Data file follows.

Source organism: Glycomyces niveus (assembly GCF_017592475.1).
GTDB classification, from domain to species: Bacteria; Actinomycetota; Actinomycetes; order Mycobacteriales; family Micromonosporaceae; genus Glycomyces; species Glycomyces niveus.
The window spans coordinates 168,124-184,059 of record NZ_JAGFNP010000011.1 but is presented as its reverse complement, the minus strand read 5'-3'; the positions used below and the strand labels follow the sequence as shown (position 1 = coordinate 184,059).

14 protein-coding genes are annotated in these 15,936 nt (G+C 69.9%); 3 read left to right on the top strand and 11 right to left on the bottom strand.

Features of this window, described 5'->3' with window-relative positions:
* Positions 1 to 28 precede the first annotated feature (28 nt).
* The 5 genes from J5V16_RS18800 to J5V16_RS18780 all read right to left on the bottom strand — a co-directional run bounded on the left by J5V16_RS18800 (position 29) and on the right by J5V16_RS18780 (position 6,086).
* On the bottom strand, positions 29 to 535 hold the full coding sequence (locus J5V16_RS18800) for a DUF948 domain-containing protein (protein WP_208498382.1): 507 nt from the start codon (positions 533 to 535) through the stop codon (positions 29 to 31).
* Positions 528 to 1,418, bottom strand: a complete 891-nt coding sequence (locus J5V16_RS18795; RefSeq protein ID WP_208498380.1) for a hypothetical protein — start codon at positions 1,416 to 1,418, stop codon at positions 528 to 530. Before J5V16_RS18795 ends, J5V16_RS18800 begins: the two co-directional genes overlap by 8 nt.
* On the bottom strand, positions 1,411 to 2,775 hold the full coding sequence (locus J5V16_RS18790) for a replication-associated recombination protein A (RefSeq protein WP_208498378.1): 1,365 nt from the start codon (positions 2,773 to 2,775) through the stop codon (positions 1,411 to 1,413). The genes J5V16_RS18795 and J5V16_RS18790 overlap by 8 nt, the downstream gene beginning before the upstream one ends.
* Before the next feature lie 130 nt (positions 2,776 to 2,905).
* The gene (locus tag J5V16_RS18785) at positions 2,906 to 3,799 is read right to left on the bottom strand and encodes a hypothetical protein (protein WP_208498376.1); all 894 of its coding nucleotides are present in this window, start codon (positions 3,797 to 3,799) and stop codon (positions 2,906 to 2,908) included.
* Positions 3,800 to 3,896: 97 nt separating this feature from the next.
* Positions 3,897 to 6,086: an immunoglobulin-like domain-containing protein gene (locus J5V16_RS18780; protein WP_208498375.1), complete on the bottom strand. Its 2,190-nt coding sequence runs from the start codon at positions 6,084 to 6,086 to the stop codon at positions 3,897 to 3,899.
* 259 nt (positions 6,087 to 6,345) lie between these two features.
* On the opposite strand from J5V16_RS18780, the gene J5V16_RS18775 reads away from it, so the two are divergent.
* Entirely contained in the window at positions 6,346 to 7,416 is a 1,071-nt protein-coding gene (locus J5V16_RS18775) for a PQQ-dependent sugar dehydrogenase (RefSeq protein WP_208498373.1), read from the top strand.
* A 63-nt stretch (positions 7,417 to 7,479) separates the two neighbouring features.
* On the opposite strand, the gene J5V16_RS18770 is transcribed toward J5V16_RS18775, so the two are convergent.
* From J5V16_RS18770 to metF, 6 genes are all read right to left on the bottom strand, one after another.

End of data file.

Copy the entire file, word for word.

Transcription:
Source organism: Glycomyces niveus (assembly GCF_017592475.1).
GTDB classification, from domain to species: Bacteria; Actinomycetota; Actinomycetes; order Mycobacteriales; family Micromonosporaceae; genus Glycomyces; species Glycomyces niveus.
The window spans coordinates 168,124-184,059 of record NZ_JAGFNP010000011.1 but is presented as its reverse complement, the minus strand read 5'-3'; the positions used below and the strand labels follow the sequence as shown (position 1 = coordinate 184,059).

14 protein-coding genes are annotated in these 15,936 nt (G+C 69.9%); 3 read left to right on the top strand and 11 right to left on the bottom strand.

Features of this window, described 5'->3' with window-relative positions:
* Positions 1 to 28 precede the first annotated feature (28 nt).
* The 5 genes from J5V16_RS18800 to J5V16_RS18780 all read right to left on the bottom strand — a co-directional run bounded on the left by J5V16_RS18800 (position 29) and on the right by J5V16_RS18780 (position 6,086).
* On the bottom strand, positions 29 to 535 hold the full coding sequence (locus J5V16_RS18800) for a DUF948 domain-containing protein (protein WP_208498382.1): 507 nt from the start codon (positions 533 to 535) through the stop codon (positions 29 to 31).
* Positions 528 to 1,418, bottom strand: a complete 891-nt coding sequence (locus J5V16_RS18795; RefSeq protein ID WP_208498380.1) for a hypothetical protein — start codon at positions 1,416 to 1,418, stop codon at positions 528 to 530. Before J5V16_RS18795 ends, J5V16_RS18800 begins: the two co-directional genes overlap by 8 nt.
* On the bottom strand, positions 1,411 to 2,775 hold the full coding sequence (locus J5V16_RS18790) for a replication-associated recombination protein A (RefSeq protein WP_208498378.1): 1,365 nt from the start codon (positions 2,773 to 2,775) through the stop codon (positions 1,411 to 1,413). The genes J5V16_RS18795 and J5V16_RS18790 overlap by 8 nt, the downstream gene beginning before the upstream one ends.
* Before the next feature lie 130 nt (positions 2,776 to 2,905).
* The gene (locus tag J5V16_RS18785) at positions 2,906 to 3,799 is read right to left on the bottom strand and encodes a hypothetical protein (protein WP_208498376.1); all 894 of its coding nucleotides are present in this window, start codon (positions 3,797 to 3,799) and stop codon (positions 2,906 to 2,908) included.
* Positions 3,800 to 3,896: 97 nt separating this feature from the next.
* Positions 3,897 to 6,086: an immunoglobulin-like domain-containing protein gene (locus J5V16_RS18780; protein WP_208498375.1), complete on the bottom strand. Its 2,190-nt coding sequence runs from the start codon at positions 6,084 to 6,086 to the stop codon at positions 3,897 to 3,899.
* 259 nt (positions 6,087 to 6,345) lie between these two features.
* On the opposite strand from J5V16_RS18780, the gene J5V16_RS18775 reads away from it, so the two are divergent.
* Entirely contained in the window at positions 6,346 to 7,416 is a 1,071-nt protein-coding gene (locus J5V16_RS18775) for a PQQ-dependent sugar dehydrogenase (RefSeq protein WP_208498373.1), read from the top strand.
* A 63-nt stretch (positions 7,417 to 7,479) separates the two neighbouring features.
* On the opposite strand, the gene J5V16_RS18770 is transcribed toward J5V16_RS18775, so the two are convergent.
* From J5V16_RS18770 to metF, 6 genes are all read right to left on the bottom strand, one after another.